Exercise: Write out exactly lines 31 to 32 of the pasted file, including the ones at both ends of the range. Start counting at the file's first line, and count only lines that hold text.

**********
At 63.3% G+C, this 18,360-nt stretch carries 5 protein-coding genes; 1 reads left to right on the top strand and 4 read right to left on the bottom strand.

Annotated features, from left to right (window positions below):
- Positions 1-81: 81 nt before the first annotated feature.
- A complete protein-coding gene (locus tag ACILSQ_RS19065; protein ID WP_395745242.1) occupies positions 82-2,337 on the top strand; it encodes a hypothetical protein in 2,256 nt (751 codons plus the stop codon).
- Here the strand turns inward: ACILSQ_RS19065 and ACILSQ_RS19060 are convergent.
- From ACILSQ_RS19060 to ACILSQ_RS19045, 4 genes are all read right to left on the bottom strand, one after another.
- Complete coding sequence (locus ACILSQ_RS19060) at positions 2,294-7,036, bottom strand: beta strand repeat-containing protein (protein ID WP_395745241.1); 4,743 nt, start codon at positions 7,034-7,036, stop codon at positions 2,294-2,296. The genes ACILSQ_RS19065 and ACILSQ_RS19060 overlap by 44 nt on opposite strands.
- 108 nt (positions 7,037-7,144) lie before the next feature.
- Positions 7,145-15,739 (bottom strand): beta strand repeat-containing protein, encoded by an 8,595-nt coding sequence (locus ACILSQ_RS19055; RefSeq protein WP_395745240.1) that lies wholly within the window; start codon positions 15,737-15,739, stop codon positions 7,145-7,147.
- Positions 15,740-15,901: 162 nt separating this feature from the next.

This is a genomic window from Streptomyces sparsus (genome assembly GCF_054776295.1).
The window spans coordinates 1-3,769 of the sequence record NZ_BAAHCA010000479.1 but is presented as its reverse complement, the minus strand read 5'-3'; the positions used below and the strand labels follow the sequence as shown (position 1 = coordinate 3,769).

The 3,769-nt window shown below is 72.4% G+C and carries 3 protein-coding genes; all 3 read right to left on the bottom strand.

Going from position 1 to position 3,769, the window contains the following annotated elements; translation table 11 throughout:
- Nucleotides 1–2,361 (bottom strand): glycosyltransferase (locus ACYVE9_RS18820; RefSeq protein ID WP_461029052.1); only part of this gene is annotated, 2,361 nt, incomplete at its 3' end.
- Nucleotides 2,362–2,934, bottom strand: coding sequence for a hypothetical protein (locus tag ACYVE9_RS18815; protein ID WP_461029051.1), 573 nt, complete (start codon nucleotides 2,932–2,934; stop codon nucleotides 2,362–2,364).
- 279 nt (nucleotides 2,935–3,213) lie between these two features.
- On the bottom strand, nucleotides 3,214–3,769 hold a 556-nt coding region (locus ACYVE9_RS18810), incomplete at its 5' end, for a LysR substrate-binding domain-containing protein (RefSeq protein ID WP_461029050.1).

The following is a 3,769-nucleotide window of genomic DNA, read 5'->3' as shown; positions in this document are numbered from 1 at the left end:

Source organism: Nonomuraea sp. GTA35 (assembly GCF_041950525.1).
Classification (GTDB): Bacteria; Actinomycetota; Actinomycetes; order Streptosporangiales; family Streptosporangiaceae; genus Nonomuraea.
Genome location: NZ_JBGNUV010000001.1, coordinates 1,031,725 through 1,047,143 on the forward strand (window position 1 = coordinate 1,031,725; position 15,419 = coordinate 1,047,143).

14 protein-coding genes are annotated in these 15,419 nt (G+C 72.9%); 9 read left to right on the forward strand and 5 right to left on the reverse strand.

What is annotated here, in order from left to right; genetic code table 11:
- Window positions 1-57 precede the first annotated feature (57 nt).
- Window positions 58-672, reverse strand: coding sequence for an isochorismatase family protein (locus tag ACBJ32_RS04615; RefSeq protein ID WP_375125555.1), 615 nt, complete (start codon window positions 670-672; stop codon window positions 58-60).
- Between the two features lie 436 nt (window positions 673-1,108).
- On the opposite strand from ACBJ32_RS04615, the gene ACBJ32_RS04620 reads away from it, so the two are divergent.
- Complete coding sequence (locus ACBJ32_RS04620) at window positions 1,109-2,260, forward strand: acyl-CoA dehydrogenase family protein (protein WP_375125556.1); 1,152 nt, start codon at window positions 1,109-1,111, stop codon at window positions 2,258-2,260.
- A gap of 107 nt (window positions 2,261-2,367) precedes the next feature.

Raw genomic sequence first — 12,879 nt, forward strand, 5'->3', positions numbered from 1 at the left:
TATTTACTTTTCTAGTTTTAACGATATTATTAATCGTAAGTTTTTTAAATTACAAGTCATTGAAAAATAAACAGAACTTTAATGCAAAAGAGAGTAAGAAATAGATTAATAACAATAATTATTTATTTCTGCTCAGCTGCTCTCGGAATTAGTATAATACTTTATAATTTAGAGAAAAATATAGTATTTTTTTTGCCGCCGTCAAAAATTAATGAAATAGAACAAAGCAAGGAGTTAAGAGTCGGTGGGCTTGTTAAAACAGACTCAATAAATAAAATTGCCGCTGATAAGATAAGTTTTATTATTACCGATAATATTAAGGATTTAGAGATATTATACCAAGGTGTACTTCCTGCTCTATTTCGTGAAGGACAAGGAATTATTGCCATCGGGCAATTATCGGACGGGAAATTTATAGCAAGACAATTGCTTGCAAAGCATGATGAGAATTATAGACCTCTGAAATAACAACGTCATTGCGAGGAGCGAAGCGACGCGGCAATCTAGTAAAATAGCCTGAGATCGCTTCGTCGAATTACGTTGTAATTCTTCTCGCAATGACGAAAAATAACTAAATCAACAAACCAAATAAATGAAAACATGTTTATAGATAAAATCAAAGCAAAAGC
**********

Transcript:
Raw genomic sequence first — 12,879 nt, forward strand, 5'->3', positions numbered from 1 at the left:
TATTTACTTTTCTAGTTTTAACGATATTATTAATCGTAAGTTTTTTAAATTACAAGTCATTGAAAAATAAACAGAACTTTAATGCAAAAGAGAGTAAGAAATAGATTAATAACAATAATTATTTATTTCTGCTCAGCTGCTCTCGGAATTAGTATAATACTTTATAATTTAGAGAAAAATATAGTATTTTTTTTGCCGCCGTCAAAAATTAATGAAATAGAACAAAGCAAGGAGTTAAGAGTCGGTGGGCTTGTTAAAACAGACTCAATAAATAAAATTGCCGCTGATAAGATAAGTTTTATTATTACCGATAATATTAAGGATTTAGAGATATTATACCAAGGTGTACTTCCTGCTCTATTTCGTGAAGGACAAGGAATTATTGCCATCGGGCAATTATCGGACGGGAAATTTATAGCAAGACAATTGCTTGCAAAGCATGATGAGAATTATAGACCTCTGAAATAACAACGTCATTGCGAGGAGCGAAGCGACGCGGCAATCTAGTAAAATAGCCTGAGATCGCTTCGTCGAATTACGTTGTAATTCTTCTCGCAATGACGAAAAATAACTAAATCAACAAACCAAATAAATGAAAACATGTTTATAGATAAAATCAAAGCAAAAGC